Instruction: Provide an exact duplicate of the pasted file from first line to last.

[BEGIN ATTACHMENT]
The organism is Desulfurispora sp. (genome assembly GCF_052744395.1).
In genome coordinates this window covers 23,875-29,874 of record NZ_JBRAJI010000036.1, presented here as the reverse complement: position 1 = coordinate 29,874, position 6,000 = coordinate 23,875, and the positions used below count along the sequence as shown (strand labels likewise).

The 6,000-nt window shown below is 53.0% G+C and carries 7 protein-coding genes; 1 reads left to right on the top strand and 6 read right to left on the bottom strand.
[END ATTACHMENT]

The organism is Desulfurispora sp. (genome assembly GCF_052744395.1).
In genome coordinates this window covers 23,875-29,874 of record NZ_JBRAJI010000036.1, presented here as the reverse complement: position 1 = coordinate 29,874, position 6,000 = coordinate 23,875, and the positions used below count along the sequence as shown (strand labels likewise).

The 6,000-nt window shown below is 53.0% G+C and carries 7 protein-coding genes; 1 reads left to right on the top strand and 6 read right to left on the bottom strand.